To the Editor In a systematic review, Muka et al1 found a higher risk of cardiovascular disease mortality and a higher overall mortality in women who experience premature or early-onset menopause. We suggest that the substantial increase in serum ferritin levels at menopause signals a dramatic alteration in iron metabolism possibly associated with enhanced inflammatory responses. We ask the authors to consider that the observed and significant increase in risk of cardiovascular disease in women is associated with altered iron homeostasis and the possible increase in body iron stores after menstrual blood flow cessation.2
The 1976 Framingham Study3 provided groundbreaking evidence that menopause is associated with a highly significant, 2-fold increase in the incidence of heart disease. Cardiovascular protection diminished after surgical menopause, regardless of whether oophorectomy had been performed. Muka et al1 emphasize the striking association between menopause and coronary risk without comment on the significant alteration in iron metabolism accompanying menstrual cessation.
The hypothesis that increased cardiovascular disease following menopause results from oxidative stress catalyzed by excess iron accumulation was tested in the Veterans Affairs Cooperative Study Trial 410, The Iron and Atherosclerosis Study. Phlebotomy effects on clinical outcomes were tested in patients with peripheral arterial disease with iron store reduction, estimated by serum ferritin levels, to levels approaching 25 ng/mL, which occur in healthy menstruating women.4 Data from this prospective study demonstrated that lower ferritin levels (eg, 76-78 ng/mL) predicted improved outcomes in younger men with peripheral arterial disease (later in smokers) on removal of an amount of iron represented by approximately a liter of blood. Lower ferritin levels strongly predicted improved clinical outcomes, regardless of randomization group, with a threshold for benefit below 76-78 ng/mL.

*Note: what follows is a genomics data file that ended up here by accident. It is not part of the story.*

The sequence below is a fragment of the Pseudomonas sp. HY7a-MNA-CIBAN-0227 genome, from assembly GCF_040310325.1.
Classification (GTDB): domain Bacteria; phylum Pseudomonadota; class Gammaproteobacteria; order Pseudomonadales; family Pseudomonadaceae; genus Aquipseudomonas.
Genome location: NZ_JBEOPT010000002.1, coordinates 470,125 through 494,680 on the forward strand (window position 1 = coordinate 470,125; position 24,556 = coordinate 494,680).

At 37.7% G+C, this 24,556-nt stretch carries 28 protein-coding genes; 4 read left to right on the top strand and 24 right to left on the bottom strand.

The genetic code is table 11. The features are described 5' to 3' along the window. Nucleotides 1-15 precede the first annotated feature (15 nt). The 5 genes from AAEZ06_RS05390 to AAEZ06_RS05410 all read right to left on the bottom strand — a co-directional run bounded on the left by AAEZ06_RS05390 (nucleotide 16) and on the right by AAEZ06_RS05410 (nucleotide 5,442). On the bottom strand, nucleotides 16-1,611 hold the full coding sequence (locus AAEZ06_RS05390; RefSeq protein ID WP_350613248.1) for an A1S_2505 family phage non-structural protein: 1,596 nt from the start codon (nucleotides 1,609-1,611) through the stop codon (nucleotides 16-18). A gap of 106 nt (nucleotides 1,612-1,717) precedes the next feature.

We suggest that iron in catalytic form stimulates inflammatory responses and leukocyte activity and associates with elevation of interleukin 6 and other inflammatory biomarkers. We have reported direct associations5 between elevated ferritin levels and inflammatory biomarkers, predominantly interleukin 6, and mortality.
Data from multiple sources support a clear need for additional studies testing the relationship between increased cardiovascular disease risk associated with changing iron homeostasis in women during and after menopause. We recommend sequential measurements of ferritin levels, along with levels of iron, hepcidin, and inflammatory biomarkers in premenopausal and postmenopausal women to assess the effects of these biomarkers as risk factors for cardiovascular mortality.2 Provision of a biological basis for the effect of early menopause on cardiovascular disease requires further investigation of the crucial role of iron metabolism.
Corresponding Author: Virginia Mary Hayes, MS, Ambulatory Care, VA Sierra Nevada Health Care System, 975 Kirman Ave, Reno, NV 89521 (firstname.lastname@example.org).
Published Online: January 4, 2017. doi:10.1001/jamacardio.2016.5082
Conflict of Interest Disclosures: All authors have completed and submitted the ICMJE Form for Disclosure of Potential Conflicts of Interest and none were reported.
Hayes VM, DePalma RG, Zacharski LR. Effect of Iron Levels on Women After Premature or Early-Onset Menopause. JAMA Cardiol. Published online January 04, 2017. doi:10.1001/jamacardio.2016.5082